A new exhibit called Douglas Gordon: Timeline just opened on the 6th floor of the Museum of Modern Art (MoMA). If you're in New York City between now and early September when the exhibit closes, you must see it.
I know very little about Douglas Gordon as an artist but it's obvious (and not just from the title of the retrospective) that he is very concerned with the elapsing of time. It's most obvious in the first piece which is 24 Hour Psycho, a piece from 1993. In the center of a dark room Psycho is projected (you can look at it from either side) at two frames per second. At that speed it lasts all day.
I have seen Psycho several times and I thought I'd instantaneously know where I was narratively but, as it turns out, film projected at 2 frames per second is quite a different experience. I was lost. I don't know how long it took me to realize that I had just missed the shower scene but I had. The shower sequence from Alfred Hitchcock's 1960 masterpiece is one of the greatest narrative tricks ever played on a moviegoing audience. Murdering your protagonist in the film's first half is simply NOT done. I wasn't alive in 1960 but I've often felt that this film must have been more shocking to audiences then than anything we've ever seen in multiplexes in the following forty some years. You're suddenly rudderless --there is no audience surrogate. When I realized I'd missed the scene I felt a wave of disappointment. But what happened next was surprising to me.
Before I knew it I was in the headspace of Norman Bates himself, feeling my own wave of nausea and guilt (just as Norman does staring at what "Mother" has done), realizing that I had walked into this exhibit and even vaguely planned the time of my arrival to see the murder. Sick!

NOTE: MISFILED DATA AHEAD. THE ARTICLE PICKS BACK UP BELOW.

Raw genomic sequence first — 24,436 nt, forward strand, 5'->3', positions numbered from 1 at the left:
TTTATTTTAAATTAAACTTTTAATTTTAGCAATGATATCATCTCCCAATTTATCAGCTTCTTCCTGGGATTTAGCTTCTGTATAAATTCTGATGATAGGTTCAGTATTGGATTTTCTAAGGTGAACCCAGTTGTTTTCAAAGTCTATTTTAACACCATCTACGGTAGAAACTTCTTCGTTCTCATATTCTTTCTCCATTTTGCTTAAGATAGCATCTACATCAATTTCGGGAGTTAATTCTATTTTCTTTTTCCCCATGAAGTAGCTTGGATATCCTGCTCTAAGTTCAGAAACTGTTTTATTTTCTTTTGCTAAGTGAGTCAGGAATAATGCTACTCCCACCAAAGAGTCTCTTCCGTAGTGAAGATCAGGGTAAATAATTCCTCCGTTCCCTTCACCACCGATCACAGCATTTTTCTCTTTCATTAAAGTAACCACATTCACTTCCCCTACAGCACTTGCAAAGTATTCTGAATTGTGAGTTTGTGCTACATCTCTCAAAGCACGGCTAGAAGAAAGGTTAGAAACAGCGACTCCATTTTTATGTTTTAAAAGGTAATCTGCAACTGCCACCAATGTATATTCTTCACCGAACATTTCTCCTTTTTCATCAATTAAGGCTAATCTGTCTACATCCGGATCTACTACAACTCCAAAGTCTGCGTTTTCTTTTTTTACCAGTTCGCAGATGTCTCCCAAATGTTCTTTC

This exhibit unexpectedly gave me a different Psycho experience than I've ever had before. I felt more inside the film than ever. But I also felt removed enough (without the sound and music) to notice things I've never noticed and to appreciate with renewed clarity what a genius Alfred Hitchcock was. During the clean up sequence that camera barely moves. I'm just staring at that damn showerhead with Norman Bates coming in and out of frame. 99% of directors, particularly modern ones, would've had the camera moving all around Bates and the body. Hitchcock just frames that bright shower with a dark doorway. So it's not just in the murder sequence where he's tricking you into filling all the gorey details in for yourself.
Time is a funny thing. At two frames per second I was mesmerized staring at Norman Bates who was a) moving very very slowly b) feeling guilty very very slowly c) turning off the motel lights very very slowly and d) cleaning up the bathroom very very slowly while Janet Leigh's arm hung limply and tellingly in frame. While all of this was happening very very slowly it turns out the time was flying by. Before I knew it 45 minutes had passed and I had to hurry through the rest of the MoMA exhibit.
Alfred Hitchcock is a famously fetishistic director and Psycho lends itself very well to external fetishizing too. Douglas Gordon isn't the first to scrutinize this work of art and Gus Van Sant (who made the misunderstood recreation) won't be the last. I highly recommend this exhibit. I'll be back to spend more time with the rest of it, and I'll try not to let Norman's psychosis suck me back in for another hour so that I can give the other Gordon pieces their due.
crossposted in an abridged version @ Modern Fabulousity